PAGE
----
How to Use Myths, Legends and Fairy Tales in Your Fiction

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From myths, legends and fairy tales to folklore: again and again, these old tales reappear in modern fiction. But how do you use them in your novel?

Why Reuse Tales?

Old tales aren’t copyrighted; what you can do with them is only bound by your own imagination. Not only are they a great source of inspiration, but they can add another layer of story for your reader to engage with.

Even their original form is still alive and well today. There is something fundamentally human in the sense of something dangerous about the woods, something magical and unexplainable just around the corner.

Myths are not just for dry, dusty old anthropology professors to muse over in their ivory towers – they’re living stories which we continually reinvent for the times we live in.” – Lucy Coats

What has been the impact of these time-defying stories? Holly Black believes the stories have become central to our being, residing in our subconscious and defining how we see the world.

Do we even stop to think about the ridiculousness of the ‘kiss of life’, prevalent nowadays even in action movies? Fairy tales will forever be a part of who we are.

For Sjón, myths remind him of how small humans are. Poseidon, for example, could wipe us out with a tsunami whenever he wants. The less ‘happily-ever-after’ stories remind us of our mortality to protect and prolong life.

Whether thousands of years ago or in the twenty-first century, death is the ultimate enemy of humans and life is to be protected.

Sjón’s homeland of Iceland has many fascinating old tales of its own. Stories that particularly fascinate him are those where metamorphosis occurs: people turn into flowers, rivers or animals. What is stunning is humanity’s obsession with the idea, leading us to the modern age of genetic experiments.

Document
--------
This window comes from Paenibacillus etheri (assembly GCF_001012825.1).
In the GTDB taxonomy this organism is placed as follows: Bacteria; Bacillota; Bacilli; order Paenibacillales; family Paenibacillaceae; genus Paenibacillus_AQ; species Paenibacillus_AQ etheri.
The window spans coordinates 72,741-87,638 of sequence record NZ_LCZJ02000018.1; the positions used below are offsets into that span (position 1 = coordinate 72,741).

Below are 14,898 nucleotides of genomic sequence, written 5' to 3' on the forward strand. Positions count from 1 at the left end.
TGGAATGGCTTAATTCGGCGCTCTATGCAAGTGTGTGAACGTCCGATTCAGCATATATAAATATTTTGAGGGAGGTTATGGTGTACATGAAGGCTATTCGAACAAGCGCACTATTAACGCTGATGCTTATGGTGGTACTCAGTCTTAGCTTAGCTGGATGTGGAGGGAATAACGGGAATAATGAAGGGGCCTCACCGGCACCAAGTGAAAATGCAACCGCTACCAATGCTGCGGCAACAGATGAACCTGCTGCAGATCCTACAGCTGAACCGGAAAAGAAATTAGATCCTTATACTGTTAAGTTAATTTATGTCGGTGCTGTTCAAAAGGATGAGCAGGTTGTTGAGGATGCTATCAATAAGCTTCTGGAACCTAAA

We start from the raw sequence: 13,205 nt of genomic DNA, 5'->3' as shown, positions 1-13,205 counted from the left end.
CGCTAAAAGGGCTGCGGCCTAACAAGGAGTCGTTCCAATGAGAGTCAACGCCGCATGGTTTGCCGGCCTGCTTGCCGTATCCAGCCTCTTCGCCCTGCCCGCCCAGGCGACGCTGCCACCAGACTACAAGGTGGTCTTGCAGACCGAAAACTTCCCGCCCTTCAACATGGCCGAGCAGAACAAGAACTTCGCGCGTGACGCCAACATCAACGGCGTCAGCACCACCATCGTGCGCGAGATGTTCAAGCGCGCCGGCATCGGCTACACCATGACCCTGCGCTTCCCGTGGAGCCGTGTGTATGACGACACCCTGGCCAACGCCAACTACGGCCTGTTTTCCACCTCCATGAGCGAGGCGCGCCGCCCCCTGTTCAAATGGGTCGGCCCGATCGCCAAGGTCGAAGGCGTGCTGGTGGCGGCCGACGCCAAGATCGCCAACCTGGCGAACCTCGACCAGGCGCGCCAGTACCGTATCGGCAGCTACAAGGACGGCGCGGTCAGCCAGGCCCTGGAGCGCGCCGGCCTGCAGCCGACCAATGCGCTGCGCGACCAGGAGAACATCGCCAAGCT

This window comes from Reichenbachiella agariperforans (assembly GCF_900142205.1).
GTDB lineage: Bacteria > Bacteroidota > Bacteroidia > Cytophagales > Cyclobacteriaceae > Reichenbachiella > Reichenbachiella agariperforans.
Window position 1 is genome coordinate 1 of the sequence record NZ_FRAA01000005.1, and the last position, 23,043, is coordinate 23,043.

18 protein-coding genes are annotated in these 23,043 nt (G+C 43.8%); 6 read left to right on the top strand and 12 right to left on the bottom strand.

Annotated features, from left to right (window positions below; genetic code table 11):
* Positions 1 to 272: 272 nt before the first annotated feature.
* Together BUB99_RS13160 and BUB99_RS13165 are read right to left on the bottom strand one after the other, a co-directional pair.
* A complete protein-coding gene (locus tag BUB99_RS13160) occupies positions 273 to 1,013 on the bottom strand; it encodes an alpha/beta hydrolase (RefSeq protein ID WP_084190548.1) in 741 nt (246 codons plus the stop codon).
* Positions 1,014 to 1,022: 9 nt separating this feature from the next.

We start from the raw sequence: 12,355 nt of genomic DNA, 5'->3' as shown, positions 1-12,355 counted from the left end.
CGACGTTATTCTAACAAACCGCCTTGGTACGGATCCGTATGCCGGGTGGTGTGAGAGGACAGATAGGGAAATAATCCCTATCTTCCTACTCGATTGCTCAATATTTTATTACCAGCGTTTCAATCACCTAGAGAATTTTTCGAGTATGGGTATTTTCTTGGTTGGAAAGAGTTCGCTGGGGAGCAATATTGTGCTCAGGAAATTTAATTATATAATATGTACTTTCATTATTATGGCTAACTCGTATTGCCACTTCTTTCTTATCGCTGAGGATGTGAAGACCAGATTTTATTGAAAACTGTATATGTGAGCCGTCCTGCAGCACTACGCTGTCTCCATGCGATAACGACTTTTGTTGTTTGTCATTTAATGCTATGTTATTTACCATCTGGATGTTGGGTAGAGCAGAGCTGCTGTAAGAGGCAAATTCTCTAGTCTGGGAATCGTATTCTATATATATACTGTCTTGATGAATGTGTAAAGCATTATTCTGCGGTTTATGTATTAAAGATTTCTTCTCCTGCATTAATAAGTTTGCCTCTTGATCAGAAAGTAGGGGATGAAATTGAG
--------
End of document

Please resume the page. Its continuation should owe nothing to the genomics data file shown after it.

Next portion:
4 Simple Steps to Go From Tale to Novel

With a fairy tale or two in mind, plus a little King Arthur to spice it up, how far do you go from the original story? Some believe sticking as close as possible to the most original form creates a true, pure story untainted by ulterior motives.

But while seeking the original tale for inspiration can give a lot of insight into the core of the story, there’s a lot more to be done.

1. Know your audience

Are you writing for young children, teenagers or adults? Are you writing a literary piece, or a genre one? Identifying your audience leads you to what parts of the old tale are relevant and interesting to them.

Do they want a modernised retelling, or a whole new story with aspects spliced in from old tale(s)? Would anything in the tale be unacceptable or confusing when read in a modern setting?

All right I am corny, you know? But I think there are just about 140 million people in this country who are just as corny as I am, you know? I’m not a politician, I do it because I like it.” – Walt Disney

Kelly Link tries to imagine a world where Disney didn’t create the cartoons that changed fairy tales and how we view them. Would the original, written form be less or more popular than it is now?

While Disney altered several fairy tales, it was done to appeal to the audience and convey the desired message. This is no different from what any more recent rehashing of fairy tales does, and no different from the task in front of any writer picking up some old tales for their craft.

2. Fill in the gaps